Off peak times are perfect for getting out and riding to avoid crowds.  One of my favorite times is early in the morning when everyone is still in bed.  Pedestrian and cycle traffic is very light or non-existent which makes it very easy to practice social distancing.

My other favorite time is just after dark.  By now most others have already got in their walk, ride or errands done and are back home for the night leaving the trails and roads empty.  I can ride areas that are normally busy during daylight hours without having to come near or pass others.

Being a year round cyclist I've ridden in every type of weather and just because conditions aren't ideal doesn't mean it won't be an enjoyable ride.  Staying warm and dry during the spring months is pretty easy with the proper ride apparel for the conditions.  Get out there and ride during the rain, most everyone else will be inside.  Windy days are fun when the gusts are at your back and they add some resistance training to make you a stronger cyclist when they're not.  It's these times when the weather isn't as favorable that there are few people out recreating on the paths and trails.

Housing neighborhoods are another good place to ride to practice social distancing.  Depending on the proximity to main roads and trunk-ways, they can be low traffic making them a good area to do some road riding for those not comfortable with riding on higher traffic roadways.

When I want to get in a road ride but avoid the hustle and bustle of the city I will venture out to the lower traffic country roads near my home.  I've been riding these roads for years and have my favorite routes and roads.  If you are unfamiliar with country roads in your area, plan out a route using Google Maps in the satellite mode.  By zooming in you will be able to tell if the roads you want to ride have a wide shoulder or no shoulder at all.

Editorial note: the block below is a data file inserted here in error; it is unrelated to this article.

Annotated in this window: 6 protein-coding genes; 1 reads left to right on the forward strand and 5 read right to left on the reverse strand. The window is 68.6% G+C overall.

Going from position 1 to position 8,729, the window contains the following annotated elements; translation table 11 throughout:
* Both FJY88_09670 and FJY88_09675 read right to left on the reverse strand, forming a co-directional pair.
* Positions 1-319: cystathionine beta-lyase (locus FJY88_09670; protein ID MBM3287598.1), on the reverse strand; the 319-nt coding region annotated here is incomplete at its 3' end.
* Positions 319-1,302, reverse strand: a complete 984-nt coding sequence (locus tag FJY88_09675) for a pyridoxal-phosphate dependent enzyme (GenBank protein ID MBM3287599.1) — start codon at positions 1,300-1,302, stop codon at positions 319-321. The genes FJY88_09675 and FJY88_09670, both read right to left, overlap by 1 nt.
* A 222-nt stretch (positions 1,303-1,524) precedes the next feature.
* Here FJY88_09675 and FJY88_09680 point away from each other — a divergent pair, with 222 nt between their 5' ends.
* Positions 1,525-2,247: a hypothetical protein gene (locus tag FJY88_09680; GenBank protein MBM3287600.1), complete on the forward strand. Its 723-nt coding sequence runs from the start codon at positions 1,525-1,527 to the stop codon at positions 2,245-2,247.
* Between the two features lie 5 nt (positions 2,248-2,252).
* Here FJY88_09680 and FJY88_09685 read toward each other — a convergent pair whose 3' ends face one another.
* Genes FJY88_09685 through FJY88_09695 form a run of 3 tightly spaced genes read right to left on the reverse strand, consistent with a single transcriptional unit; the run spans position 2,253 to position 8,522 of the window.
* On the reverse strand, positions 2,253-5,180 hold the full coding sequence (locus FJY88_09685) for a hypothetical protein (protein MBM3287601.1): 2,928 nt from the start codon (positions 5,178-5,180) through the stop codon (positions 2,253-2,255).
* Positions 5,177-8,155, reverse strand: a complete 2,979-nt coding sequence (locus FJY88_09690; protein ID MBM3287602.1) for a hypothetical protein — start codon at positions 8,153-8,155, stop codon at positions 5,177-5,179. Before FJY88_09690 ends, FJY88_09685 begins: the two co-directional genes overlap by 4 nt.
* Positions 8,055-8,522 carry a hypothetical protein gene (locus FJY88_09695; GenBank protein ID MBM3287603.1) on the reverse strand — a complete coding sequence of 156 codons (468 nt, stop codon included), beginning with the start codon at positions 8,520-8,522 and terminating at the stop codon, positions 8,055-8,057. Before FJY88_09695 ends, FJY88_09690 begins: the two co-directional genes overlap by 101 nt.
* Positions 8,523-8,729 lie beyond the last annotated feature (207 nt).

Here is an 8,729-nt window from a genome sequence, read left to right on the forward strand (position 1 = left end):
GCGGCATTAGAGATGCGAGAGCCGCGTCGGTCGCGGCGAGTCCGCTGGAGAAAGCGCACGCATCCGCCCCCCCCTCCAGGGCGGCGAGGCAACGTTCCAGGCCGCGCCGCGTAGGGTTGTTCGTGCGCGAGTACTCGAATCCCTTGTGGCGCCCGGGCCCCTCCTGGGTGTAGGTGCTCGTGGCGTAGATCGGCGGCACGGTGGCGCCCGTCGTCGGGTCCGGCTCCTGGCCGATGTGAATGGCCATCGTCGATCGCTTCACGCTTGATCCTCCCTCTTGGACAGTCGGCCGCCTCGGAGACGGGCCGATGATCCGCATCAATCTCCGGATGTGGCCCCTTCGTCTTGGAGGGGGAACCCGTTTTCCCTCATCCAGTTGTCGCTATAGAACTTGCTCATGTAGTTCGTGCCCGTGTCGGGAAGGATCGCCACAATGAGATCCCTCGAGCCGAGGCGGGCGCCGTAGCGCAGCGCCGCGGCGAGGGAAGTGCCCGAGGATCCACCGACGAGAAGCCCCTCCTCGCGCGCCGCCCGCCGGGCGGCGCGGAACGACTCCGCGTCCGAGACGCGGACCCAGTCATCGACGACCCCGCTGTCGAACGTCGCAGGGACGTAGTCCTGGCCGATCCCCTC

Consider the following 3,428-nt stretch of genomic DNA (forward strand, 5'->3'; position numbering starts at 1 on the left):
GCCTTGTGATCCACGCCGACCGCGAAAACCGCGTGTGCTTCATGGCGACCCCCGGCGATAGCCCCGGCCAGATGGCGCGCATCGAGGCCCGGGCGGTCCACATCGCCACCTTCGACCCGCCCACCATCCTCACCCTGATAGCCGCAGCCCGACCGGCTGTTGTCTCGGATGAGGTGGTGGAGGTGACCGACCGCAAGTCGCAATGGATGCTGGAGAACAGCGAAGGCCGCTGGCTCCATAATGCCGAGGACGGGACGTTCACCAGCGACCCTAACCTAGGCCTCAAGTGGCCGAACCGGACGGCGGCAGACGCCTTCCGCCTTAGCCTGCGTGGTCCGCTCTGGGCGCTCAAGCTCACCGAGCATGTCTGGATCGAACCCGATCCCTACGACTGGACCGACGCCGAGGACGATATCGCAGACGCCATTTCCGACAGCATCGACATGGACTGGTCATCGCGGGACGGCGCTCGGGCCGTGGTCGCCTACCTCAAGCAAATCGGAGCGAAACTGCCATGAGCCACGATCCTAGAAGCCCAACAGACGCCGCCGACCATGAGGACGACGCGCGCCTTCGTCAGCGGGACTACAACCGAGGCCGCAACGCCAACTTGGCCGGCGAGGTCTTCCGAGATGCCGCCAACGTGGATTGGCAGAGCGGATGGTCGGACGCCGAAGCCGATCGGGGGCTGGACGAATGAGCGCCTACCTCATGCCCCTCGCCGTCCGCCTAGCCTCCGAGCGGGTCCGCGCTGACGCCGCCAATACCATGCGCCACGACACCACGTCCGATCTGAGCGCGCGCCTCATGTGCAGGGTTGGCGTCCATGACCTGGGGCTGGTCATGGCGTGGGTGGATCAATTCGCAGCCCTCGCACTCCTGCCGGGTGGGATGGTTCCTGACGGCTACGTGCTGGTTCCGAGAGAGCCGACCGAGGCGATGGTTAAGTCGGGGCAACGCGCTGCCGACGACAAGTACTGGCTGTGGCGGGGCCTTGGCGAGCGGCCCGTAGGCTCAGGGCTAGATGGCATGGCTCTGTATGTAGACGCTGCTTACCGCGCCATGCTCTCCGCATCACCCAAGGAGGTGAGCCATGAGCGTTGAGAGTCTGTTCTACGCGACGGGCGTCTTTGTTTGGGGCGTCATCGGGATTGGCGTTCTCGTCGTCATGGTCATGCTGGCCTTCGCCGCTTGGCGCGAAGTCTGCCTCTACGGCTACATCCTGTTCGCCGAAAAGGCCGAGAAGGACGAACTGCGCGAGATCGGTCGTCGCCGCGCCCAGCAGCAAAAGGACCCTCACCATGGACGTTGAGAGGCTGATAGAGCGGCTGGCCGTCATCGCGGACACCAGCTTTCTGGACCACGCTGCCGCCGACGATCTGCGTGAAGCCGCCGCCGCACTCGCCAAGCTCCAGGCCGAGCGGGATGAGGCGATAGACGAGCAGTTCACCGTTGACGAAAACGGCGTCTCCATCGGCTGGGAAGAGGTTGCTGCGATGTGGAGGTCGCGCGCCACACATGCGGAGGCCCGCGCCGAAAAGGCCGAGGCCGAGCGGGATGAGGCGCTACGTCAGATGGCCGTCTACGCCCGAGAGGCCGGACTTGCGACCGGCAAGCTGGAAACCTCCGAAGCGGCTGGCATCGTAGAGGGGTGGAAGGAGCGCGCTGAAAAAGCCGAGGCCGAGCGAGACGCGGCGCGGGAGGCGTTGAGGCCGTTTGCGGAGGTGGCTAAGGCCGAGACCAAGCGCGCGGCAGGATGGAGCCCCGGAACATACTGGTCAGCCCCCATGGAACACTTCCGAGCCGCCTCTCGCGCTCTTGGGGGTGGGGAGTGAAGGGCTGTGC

If I'm riding during hours of the day that tend to see more trail users I will avoid the high traffic areas and opt for those that don't get used as much.  If you are familiar with the trail systems near your home, chances are you already know which ones to steer clear of during peak times. 

Make yourself visible to drivers, other cyclists and pedestrians.  Drivers may not be used to seeing cyclists as much this time of year and with more people out biking during the Stay At Home Order we are currently under in Minnesota there will be a lot more of them to watch out for.  Use daytime running lights front and rear and position yourself to be seen by motorists and others.

There are plenty of opportunities to ride bikes and avoid higher pedestrian and cyclist trafficked areas to practice social distancing.  By using some of the resources and tips mentioned above you should be able to put on some serious solo mileage that will lift your spirits and put a smile on your face.  Now get out there and ride your bike.

Central Lakes Trail
The Central Lakes Trail is a 55-mile trail 
that runs through the heart of 
west-central Minnesota 
from Osakis to Fergus Falls